Picnic break on the ocean

We stopped for a bento picnic on the shore and journeyed back on the recommended route, which still was an impressive climb. Just like any workout, it was painful at some points along the way and a bit discouraging, but we were all happy we did it in the end. (We are already planning to return to do the whole stretch if anyone wants to join!)

The long day ended with a stay at Sen Guesthouse in Matsuyama, where we met the lovely owners who were happy to share their story and give us advice about volunteering, hospitality and opening a hostel. We ate at a local restaurant nearby and attempted to soak at the famous and historic Dogo Onsen but it was way too crowded to be relaxing, so we gave up. Fortunately, Sen had great showers and we were able to get some rest after our long bike ride.

Morning tea after a soak in the onsen

Sadly, this was the end of Stephen’s trip. We sent him off from Matsuyama Airport as he made his way back to school in Arkansas. From there, we took the ferry to Oita. We were finally back on Kyushu! Since we had not yet stayed in a Ryokan, we felt Beppu would be the perfect place to experience real Japanese ryokan-onsen experience. We chose Yamada Bessou Ryokan for one night and it was exactly what we were looking for. It had a private rotenburo (outdoor bath) that we all took advantage of (separately of course…haha). It also had indoor baths for men and women and we each got to choose our own yukata!

Sushi at Kamesho Kurakura

For dinner, we went to Kamesho Kurakura for sushi. An employee at the ryokan recommended it as the best sushi in Beppu and it was incredible. They offered free self serve miso soup and the slices of fish were impressive. And the prices were very reasonable. We were actually surprised at how cheap it was!

The next day, we finally made our journey back to Nobeoka where we showed Al and Jacob around the place we now call home. Kaya’s Japanese mom (her coworker from one of her schools) invited us to her sister’s house where we had tea and were treated to more Japanese hospitality. They even wanted to dress the guys in kimonos but unfortunately we were pressed for time! Al felt that they became instant family and he was moved by their generosity and kindness.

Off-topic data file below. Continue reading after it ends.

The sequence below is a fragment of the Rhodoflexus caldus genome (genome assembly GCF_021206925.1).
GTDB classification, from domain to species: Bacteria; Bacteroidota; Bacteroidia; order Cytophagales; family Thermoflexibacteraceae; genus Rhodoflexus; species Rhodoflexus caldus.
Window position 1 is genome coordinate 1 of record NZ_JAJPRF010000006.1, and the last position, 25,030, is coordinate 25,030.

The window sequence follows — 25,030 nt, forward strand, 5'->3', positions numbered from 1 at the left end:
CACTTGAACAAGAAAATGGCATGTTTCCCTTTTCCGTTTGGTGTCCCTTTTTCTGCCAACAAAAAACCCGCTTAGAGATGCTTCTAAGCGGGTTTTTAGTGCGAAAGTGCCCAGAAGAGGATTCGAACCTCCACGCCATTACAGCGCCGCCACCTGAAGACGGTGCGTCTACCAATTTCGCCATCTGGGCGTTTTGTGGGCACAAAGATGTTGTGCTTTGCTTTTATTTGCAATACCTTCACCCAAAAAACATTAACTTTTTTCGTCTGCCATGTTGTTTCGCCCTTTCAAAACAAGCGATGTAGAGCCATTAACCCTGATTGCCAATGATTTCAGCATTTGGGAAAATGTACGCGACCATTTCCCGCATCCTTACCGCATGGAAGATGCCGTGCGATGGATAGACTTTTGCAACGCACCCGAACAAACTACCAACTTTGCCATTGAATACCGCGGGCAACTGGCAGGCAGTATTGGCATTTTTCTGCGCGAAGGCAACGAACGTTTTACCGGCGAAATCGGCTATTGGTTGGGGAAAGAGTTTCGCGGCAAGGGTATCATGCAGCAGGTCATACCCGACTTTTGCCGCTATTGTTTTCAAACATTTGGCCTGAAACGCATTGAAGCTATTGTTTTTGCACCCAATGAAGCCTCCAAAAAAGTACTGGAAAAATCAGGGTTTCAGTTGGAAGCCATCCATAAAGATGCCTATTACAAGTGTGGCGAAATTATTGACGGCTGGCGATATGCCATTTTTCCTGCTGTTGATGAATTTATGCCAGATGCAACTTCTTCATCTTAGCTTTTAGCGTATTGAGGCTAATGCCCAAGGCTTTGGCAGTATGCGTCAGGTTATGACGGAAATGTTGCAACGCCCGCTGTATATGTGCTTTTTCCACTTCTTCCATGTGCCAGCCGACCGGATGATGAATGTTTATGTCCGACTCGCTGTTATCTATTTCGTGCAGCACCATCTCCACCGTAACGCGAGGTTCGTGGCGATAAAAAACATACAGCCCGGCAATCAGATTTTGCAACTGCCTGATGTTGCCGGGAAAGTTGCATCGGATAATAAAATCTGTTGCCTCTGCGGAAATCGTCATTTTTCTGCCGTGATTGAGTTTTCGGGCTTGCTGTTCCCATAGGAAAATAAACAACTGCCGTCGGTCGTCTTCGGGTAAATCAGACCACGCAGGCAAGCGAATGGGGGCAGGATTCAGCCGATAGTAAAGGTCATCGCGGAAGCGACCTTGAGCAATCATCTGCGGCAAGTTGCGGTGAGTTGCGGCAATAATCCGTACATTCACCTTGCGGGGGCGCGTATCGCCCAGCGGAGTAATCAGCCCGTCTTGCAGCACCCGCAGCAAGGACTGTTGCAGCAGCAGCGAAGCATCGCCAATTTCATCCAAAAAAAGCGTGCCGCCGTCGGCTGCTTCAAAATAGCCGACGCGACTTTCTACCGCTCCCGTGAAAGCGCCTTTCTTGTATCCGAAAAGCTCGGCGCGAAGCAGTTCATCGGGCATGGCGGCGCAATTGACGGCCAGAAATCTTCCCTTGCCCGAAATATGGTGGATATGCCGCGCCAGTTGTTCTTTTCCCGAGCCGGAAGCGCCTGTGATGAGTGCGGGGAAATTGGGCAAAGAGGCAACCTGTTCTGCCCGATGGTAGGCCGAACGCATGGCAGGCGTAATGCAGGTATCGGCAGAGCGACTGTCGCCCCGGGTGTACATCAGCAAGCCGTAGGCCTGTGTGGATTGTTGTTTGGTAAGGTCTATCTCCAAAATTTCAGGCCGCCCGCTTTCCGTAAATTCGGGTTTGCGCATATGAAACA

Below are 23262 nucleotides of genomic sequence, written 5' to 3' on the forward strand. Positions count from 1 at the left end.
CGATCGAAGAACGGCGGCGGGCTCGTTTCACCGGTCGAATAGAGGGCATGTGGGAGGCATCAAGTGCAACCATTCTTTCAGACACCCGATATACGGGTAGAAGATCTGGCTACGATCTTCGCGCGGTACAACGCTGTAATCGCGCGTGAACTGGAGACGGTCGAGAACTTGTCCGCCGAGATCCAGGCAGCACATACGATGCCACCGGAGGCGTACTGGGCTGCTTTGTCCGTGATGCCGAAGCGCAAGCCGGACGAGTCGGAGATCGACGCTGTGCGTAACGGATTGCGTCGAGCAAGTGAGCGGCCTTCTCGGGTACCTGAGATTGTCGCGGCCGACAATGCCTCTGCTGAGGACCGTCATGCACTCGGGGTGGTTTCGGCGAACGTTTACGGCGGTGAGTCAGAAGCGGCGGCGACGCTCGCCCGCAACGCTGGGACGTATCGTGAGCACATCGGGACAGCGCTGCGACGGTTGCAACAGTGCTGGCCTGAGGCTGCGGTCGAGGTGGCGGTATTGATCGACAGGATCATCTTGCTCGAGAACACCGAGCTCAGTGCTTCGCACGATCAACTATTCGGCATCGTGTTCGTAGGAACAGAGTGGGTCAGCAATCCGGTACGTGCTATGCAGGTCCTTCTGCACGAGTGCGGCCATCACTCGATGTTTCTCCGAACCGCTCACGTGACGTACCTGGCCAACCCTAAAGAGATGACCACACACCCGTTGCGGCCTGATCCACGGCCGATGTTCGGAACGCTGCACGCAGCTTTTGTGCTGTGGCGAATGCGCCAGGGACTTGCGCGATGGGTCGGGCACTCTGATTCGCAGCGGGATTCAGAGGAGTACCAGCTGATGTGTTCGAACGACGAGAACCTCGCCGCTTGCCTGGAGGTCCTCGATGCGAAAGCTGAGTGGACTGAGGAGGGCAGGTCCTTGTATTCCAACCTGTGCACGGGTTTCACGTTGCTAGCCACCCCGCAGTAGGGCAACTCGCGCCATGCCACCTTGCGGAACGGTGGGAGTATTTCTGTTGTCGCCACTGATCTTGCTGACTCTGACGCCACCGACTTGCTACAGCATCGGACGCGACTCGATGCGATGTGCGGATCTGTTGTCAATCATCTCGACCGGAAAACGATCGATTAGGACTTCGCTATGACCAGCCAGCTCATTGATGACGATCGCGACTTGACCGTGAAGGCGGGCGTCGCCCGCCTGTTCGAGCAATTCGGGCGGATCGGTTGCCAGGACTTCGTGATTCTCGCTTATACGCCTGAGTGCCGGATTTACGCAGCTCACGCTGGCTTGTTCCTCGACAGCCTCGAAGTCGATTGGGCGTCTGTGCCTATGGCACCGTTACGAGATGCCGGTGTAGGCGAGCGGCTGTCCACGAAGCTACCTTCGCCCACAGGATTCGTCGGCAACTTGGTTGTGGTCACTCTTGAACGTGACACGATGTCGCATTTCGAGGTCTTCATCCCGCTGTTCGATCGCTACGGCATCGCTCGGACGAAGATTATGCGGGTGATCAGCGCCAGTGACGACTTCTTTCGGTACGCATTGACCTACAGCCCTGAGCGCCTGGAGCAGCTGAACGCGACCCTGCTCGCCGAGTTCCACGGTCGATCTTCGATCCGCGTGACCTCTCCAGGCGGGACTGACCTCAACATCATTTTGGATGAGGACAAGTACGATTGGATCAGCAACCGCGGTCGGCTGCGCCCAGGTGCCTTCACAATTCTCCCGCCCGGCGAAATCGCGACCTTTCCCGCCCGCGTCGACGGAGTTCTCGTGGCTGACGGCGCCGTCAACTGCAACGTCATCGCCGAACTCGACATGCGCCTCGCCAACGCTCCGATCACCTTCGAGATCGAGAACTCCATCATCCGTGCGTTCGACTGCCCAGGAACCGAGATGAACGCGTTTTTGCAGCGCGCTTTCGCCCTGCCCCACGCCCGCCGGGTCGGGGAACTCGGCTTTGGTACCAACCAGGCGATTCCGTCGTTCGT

All you can eat Japanese-style!

We finished the night with yakiniku tabehoudai (all you can eat grilled meat plus sushi, salad and dessert!) After a night at the apartment, Kaya took Al and Jacob to work with her in the morning and they experienced what if feels like to be a celebrity gaijin!
The students and teachers were thrilled to see, talk and take photos with them! Kaya enjoyed showing them around the school and having them see where she spends a lot of her time. We finished the day with the famous Masumoto as the grand finale meal. The guys loved it! And the night would not be complete without an attempt to re-create those delicious ice cream-filled melon pans. We sat under the kotatsu (our headed table), ate dessert and enjoyed each other’s company one last time before they headed back to America.

The students loved the guys!

And here’s some more photos!

Jon getting ready for the trip back over the bridge
Yukata love

Beautiful building at Kiyomizudera in Kyoto
We met up with Saki, our friend from college!
Jacob and Kaya exploring Kiyomizudera

Bridge on the Nishiseto Expressway
Cool bar in Osaka